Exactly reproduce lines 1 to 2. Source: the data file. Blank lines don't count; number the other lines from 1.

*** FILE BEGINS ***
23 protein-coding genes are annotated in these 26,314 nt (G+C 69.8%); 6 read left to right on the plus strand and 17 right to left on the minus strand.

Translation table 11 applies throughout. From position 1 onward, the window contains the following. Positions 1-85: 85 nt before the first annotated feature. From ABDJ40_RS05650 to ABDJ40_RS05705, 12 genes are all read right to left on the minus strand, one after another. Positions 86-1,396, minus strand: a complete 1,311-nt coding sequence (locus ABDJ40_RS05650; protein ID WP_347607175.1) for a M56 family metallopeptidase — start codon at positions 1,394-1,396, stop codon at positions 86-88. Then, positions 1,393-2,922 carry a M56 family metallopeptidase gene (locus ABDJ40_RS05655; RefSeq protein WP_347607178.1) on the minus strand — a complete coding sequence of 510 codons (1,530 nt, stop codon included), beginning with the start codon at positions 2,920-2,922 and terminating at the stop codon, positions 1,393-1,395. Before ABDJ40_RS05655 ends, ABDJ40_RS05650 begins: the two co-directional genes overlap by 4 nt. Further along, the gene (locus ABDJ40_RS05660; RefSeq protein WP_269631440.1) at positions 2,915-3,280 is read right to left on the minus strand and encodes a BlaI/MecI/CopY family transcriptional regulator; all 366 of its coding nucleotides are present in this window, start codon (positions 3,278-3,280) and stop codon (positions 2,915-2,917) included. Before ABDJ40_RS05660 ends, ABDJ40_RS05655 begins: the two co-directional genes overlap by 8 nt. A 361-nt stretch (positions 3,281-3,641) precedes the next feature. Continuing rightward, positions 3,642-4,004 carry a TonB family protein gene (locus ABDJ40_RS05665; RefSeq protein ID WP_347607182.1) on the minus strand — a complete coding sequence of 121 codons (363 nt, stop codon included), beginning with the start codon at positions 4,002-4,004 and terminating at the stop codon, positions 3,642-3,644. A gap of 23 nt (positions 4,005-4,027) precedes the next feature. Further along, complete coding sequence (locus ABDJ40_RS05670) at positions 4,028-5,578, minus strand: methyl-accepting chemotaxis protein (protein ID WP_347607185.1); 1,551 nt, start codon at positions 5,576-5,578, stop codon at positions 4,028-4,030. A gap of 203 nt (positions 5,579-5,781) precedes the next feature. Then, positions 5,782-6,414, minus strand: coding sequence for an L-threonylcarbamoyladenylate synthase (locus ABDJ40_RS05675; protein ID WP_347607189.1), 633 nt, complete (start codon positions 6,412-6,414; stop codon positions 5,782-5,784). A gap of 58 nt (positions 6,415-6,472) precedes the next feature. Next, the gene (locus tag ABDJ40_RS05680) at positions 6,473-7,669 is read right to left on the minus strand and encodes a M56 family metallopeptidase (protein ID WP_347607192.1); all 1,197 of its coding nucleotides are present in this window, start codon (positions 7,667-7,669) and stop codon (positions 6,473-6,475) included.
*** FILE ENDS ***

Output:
23 protein-coding genes are annotated in these 26,314 nt (G+C 69.8%); 6 read left to right on the plus strand and 17 right to left on the minus strand.

Translation table 11 applies throughout. From position 1 onward, the window contains the following. Positions 1-85: 85 nt before the first annotated feature. From ABDJ40_RS05650 to ABDJ40_RS05705, 12 genes are all read right to left on the minus strand, one after another. Positions 86-1,396, minus strand: a complete 1,311-nt coding sequence (locus ABDJ40_RS05650; protein ID WP_347607175.1) for a M56 family metallopeptidase — start codon at positions 1,394-1,396, stop codon at positions 86-88. Then, positions 1,393-2,922 carry a M56 family metallopeptidase gene (locus ABDJ40_RS05655; RefSeq protein WP_347607178.1) on the minus strand — a complete coding sequence of 510 codons (1,530 nt, stop codon included), beginning with the start codon at positions 2,920-2,922 and terminating at the stop codon, positions 1,393-1,395. Before ABDJ40_RS05655 ends, ABDJ40_RS05650 begins: the two co-directional genes overlap by 4 nt. Further along, the gene (locus ABDJ40_RS05660; RefSeq protein WP_269631440.1) at positions 2,915-3,280 is read right to left on the minus strand and encodes a BlaI/MecI/CopY family transcriptional regulator; all 366 of its coding nucleotides are present in this window, start codon (positions 3,278-3,280) and stop codon (positions 2,915-2,917) included. Before ABDJ40_RS05660 ends, ABDJ40_RS05655 begins: the two co-directional genes overlap by 8 nt. A 361-nt stretch (positions 3,281-3,641) precedes the next feature. Continuing rightward, positions 3,642-4,004 carry a TonB family protein gene (locus ABDJ40_RS05665; RefSeq protein ID WP_347607182.1) on the minus strand — a complete coding sequence of 121 codons (363 nt, stop codon included), beginning with the start codon at positions 4,002-4,004 and terminating at the stop codon, positions 3,642-3,644. A gap of 23 nt (positions 4,005-4,027) precedes the next feature. Further along, complete coding sequence (locus ABDJ40_RS05670) at positions 4,028-5,578, minus strand: methyl-accepting chemotaxis protein (protein ID WP_347607185.1); 1,551 nt, start codon at positions 5,576-5,578, stop codon at positions 4,028-4,030. A gap of 203 nt (positions 5,579-5,781) precedes the next feature. Then, positions 5,782-6,414, minus strand: coding sequence for an L-threonylcarbamoyladenylate synthase (locus ABDJ40_RS05675; protein ID WP_347607189.1), 633 nt, complete (start codon positions 6,412-6,414; stop codon positions 5,782-5,784). A gap of 58 nt (positions 6,415-6,472) precedes the next feature. Next, the gene (locus tag ABDJ40_RS05680) at positions 6,473-7,669 is read right to left on the minus strand and encodes a M56 family metallopeptidase (protein ID WP_347607192.1); all 1,197 of its coding nucleotides are present in this window, start codon (positions 7,667-7,669) and stop codon (positions 6,473-6,475) included.